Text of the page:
April 15, 2010 at 1:06 pm (habitat conservation)
Tags: wildlife trust
I'm not a happy bunny
I am extremely disappointed with the ignorance I faced from the Birmingham branch of the Wildlife Trust over the last week. I have been researching the local Eco Park volunteer days that the organisation runs on a weekly basis, and I contacted a local centre to ask for further information on the project.
After speaking to a very nice gentleman on th phone, I was told that the best person to speak to was a “Colin” from the BBC, and was given his email address. I emailed this “Colin”, explaining who I was, and what information I was looking for and I have still yet to receive so much as a short email back.
I was quite surprised that I didn’t receive anything back from what I would have considered to be such a highly regarded organisation, especially given that I was offering to write about (and therefore promote) the brilliant work that they do to help the conservation of local areas all across the UK.
So, I’m simply going to write the article with whatever information I can lay my hands on, given that I clearly am not going to get the information I requested from the organisation. It’s a shame really…I did expect better.
April 7, 2010 at 10:33 am (habitat conservation)
A Birmingham nature reserve, which had been the inspiration for the Old Forest in JR Tolkien’s famous novels “The Lord of the Rings” and “The Hobbit”, has won a £376,500 grant from the Heritage Lottery Fund (HLF).
Tolkein's Mysterious Old Forest
The Wildlife Trust for Birmingham and the Black Country will be undertaking the restoration of Moseley Bog and Joy’s Wood Local Nature Reserve, in an attempt to reverse the many years of underinvestment the site has suffered, and instead aim to conserve the key heritage features and biodiversity.
This is an important break-through for the bog – which was at one point destined to become a landfill site – as it is home to numerous forms of habitats and a high volume of species, including birds, invertebrates and small mammals.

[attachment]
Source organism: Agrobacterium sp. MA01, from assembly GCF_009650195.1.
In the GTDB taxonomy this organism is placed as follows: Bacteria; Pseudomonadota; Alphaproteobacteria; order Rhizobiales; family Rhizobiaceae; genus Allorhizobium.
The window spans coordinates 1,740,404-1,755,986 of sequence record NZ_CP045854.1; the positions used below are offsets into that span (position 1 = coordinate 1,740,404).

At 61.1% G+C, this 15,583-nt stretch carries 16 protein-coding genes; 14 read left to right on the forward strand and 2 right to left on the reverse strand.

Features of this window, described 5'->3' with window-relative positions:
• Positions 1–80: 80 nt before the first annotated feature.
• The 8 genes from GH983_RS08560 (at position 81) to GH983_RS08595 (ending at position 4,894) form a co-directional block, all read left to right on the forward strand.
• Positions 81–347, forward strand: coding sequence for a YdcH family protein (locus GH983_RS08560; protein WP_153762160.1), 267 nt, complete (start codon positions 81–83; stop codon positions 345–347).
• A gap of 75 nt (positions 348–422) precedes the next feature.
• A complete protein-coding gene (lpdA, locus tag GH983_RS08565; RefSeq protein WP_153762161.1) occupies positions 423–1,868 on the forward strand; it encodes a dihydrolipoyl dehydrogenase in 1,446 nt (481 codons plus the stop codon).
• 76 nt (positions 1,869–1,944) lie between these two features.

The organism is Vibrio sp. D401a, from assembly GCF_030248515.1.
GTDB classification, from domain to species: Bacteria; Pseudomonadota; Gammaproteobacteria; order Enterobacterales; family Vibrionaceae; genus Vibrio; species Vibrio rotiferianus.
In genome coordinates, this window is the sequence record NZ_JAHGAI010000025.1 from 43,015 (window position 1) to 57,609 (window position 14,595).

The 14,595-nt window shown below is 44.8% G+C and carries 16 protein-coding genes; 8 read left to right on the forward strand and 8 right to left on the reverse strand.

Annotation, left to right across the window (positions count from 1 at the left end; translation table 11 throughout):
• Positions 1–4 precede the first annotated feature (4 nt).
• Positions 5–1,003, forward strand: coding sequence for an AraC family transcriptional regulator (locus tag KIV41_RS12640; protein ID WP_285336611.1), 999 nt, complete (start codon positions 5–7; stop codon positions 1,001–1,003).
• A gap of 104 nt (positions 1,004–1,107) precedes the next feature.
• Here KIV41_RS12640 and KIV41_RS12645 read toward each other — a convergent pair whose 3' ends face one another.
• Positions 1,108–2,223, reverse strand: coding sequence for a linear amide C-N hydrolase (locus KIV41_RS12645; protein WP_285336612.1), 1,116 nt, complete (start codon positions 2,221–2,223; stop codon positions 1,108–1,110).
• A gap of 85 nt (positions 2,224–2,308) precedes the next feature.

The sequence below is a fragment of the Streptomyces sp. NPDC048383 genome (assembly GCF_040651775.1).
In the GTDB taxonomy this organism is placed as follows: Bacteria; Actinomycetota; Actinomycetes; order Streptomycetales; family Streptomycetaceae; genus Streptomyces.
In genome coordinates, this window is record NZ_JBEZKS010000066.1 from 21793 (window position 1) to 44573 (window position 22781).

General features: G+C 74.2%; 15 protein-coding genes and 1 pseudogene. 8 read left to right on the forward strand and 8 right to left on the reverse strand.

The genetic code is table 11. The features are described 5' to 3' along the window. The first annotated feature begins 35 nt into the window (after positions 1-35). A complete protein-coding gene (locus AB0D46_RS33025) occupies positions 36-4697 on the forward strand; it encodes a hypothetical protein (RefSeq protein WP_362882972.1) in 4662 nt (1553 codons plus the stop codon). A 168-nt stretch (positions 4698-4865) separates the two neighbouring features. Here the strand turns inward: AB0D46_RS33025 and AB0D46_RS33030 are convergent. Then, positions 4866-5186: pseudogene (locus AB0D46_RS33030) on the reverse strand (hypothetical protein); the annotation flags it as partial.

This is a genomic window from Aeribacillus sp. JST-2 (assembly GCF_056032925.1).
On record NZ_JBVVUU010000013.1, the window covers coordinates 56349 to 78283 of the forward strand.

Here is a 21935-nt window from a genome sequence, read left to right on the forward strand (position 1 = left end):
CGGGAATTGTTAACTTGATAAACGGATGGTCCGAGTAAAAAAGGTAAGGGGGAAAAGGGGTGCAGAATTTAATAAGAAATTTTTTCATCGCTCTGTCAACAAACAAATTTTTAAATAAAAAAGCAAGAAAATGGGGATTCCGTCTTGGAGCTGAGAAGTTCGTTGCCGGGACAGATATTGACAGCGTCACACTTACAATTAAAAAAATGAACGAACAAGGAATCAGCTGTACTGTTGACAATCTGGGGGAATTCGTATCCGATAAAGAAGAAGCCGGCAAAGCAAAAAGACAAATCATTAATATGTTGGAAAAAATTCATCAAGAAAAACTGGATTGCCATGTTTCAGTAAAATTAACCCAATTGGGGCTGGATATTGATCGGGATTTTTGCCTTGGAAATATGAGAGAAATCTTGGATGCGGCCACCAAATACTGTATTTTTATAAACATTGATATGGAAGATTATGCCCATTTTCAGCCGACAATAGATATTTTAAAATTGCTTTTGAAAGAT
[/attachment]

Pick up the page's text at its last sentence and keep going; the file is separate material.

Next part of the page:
The area, which is part of a wildlife corridor between Woodgate Valley and Kings Heath, will receive treatment which includes hedgerow restoration, meadow management and tree safety. There is also to be a range of learning materials including resource packs produced and an outreach programme for schools and community groups, as well as a website and self guided MP3 tours for the site.
So why not take a trip down to Mosley Bog and Joy’s Wood Local Nature Reserve, and find a little magic and mystery for yourself? Who knows, maybe you’ll even spot a hobbit or two along the way!
March 23, 2010 at 9:25 am (habitat conservation)
Tags: bees, conservation, habitat conservation
Could you adopt this bee?
Beekeepers all over Britain are urging bee lovers to “adopt” a hive, to help improve the future for the common honeybee.
With the numbers of the honeybee declining steadily, the British Beekeeper’s Association (BBKA) are promoting a new campaign to encourage bee lovers – especially those who are unwilling or unable to keep a hive of their own – to help fund the protection of our fuzzy, winged friends.
The money will be used to aid research into the health of bees and support the training for beekeepers around the UK.
With the commercial value of honey weighing in between a massive £10 million to £30 million, it’s no surprise to learn that numerous areas of the UK’s economy could be affected.
Agriculturists and chefs alike could suffer if the number of honey bees continues to decline. So much so, that the Telegraph has reported that Michelin-star chef Raymond Blanc is backing the campaign.
If you would like to adopt a hive, visit the BBKA for more information.